“Birds in Your Backyard” will be presented by Cliff Bennett.

Cliff is MVFN’s best known naturalist and birder and he is also one of several founding members of the Mississippi Valley Field Naturalists,  founded nearly 30 years ago. Well-known locally –  a retired teacher and former Municipal Councillor – Cliff is an MVFN Champion for Nature, and currently sits on the MVFN Board of Directors and writes a birding column for the Lanark Era. Cliff has won many awards locally and provincially for the great many conservation and education initiatives he has headed up, including MVFN Christmas Bird Counts and other birding surveys contributing to bird conservation in Ontario, writing and publishing MVFN paddling and birding guides for exploring Lanark County, local “bioblitz” projects, and many other initiatives.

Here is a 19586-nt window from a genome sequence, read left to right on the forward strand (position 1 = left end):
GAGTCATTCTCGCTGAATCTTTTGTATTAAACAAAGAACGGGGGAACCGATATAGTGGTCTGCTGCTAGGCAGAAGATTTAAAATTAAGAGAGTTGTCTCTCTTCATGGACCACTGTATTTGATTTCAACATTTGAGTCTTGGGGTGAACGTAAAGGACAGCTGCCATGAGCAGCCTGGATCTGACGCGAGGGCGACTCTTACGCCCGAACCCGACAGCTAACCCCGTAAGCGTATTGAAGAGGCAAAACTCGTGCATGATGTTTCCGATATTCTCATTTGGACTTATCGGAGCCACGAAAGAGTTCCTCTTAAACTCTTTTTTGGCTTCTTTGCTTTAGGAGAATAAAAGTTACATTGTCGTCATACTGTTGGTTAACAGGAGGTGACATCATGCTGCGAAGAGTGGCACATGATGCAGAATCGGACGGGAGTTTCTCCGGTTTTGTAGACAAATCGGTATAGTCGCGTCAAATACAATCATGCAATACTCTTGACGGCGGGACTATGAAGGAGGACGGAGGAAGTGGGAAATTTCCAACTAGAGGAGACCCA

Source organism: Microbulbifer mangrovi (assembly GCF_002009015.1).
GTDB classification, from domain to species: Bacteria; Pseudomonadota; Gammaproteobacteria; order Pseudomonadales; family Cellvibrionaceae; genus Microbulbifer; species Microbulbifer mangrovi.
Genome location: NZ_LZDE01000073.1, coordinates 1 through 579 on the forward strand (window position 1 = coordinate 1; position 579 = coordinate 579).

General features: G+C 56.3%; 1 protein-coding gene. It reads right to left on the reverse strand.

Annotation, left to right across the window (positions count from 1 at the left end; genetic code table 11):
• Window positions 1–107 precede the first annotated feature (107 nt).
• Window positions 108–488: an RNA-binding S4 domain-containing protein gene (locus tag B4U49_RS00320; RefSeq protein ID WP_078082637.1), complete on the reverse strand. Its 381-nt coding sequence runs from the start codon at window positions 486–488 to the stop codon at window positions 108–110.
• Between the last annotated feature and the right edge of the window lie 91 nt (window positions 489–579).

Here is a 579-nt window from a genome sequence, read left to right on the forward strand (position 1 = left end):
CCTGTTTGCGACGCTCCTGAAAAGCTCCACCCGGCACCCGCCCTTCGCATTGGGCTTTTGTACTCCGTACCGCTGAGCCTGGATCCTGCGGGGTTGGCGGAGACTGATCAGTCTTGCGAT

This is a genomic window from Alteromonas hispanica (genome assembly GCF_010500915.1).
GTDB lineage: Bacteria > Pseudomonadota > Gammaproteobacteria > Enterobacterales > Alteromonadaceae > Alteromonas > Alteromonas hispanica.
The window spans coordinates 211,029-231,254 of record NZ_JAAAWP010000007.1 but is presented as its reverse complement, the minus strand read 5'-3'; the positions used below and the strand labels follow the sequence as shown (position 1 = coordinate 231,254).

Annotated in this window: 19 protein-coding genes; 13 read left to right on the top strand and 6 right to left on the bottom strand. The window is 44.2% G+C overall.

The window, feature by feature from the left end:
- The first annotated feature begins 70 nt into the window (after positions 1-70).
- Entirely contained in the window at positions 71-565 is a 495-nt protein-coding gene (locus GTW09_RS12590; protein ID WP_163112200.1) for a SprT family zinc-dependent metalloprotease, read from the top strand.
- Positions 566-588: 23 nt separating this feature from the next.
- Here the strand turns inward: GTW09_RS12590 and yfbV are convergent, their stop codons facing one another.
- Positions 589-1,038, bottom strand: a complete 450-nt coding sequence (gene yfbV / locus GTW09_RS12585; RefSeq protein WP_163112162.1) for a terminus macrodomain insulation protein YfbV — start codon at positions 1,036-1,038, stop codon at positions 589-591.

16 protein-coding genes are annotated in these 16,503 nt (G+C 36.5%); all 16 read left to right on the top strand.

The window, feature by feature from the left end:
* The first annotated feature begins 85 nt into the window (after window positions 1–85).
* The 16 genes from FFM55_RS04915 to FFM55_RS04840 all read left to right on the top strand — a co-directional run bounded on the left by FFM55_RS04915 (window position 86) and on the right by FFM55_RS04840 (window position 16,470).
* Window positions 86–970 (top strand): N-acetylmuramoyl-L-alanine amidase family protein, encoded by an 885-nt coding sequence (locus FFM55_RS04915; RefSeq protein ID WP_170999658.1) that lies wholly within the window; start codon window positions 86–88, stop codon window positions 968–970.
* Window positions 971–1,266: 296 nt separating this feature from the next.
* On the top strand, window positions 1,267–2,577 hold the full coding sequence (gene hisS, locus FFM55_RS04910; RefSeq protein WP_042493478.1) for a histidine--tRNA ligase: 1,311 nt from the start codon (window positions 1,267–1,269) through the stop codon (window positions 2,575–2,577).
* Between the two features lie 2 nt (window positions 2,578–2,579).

Do you know your backyard birds? Take a quiz during Cliff’s presentation on November 17th.

The presentation begins at 7:30 pm and discussion and refreshments follow the presentation. As always the natural history presentation event is FREE for MVFN members and FREE for youth 18 years and younger; others entrance fee of $5.

All are welcome. Hope to see you there!

Press Release: A Glimpse of Colour

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Cliff at presquile

 

 

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FULL-SIZED  CALENDAR WITH DETAILS

MVFN natural history talks:  7:30 pm on third Thursdays of Jan, Feb, March, April,  Sept, Oct, and Nov at Almonte United Church, 106 Elgin St. Almonte ON. All welcome! Non-members $5.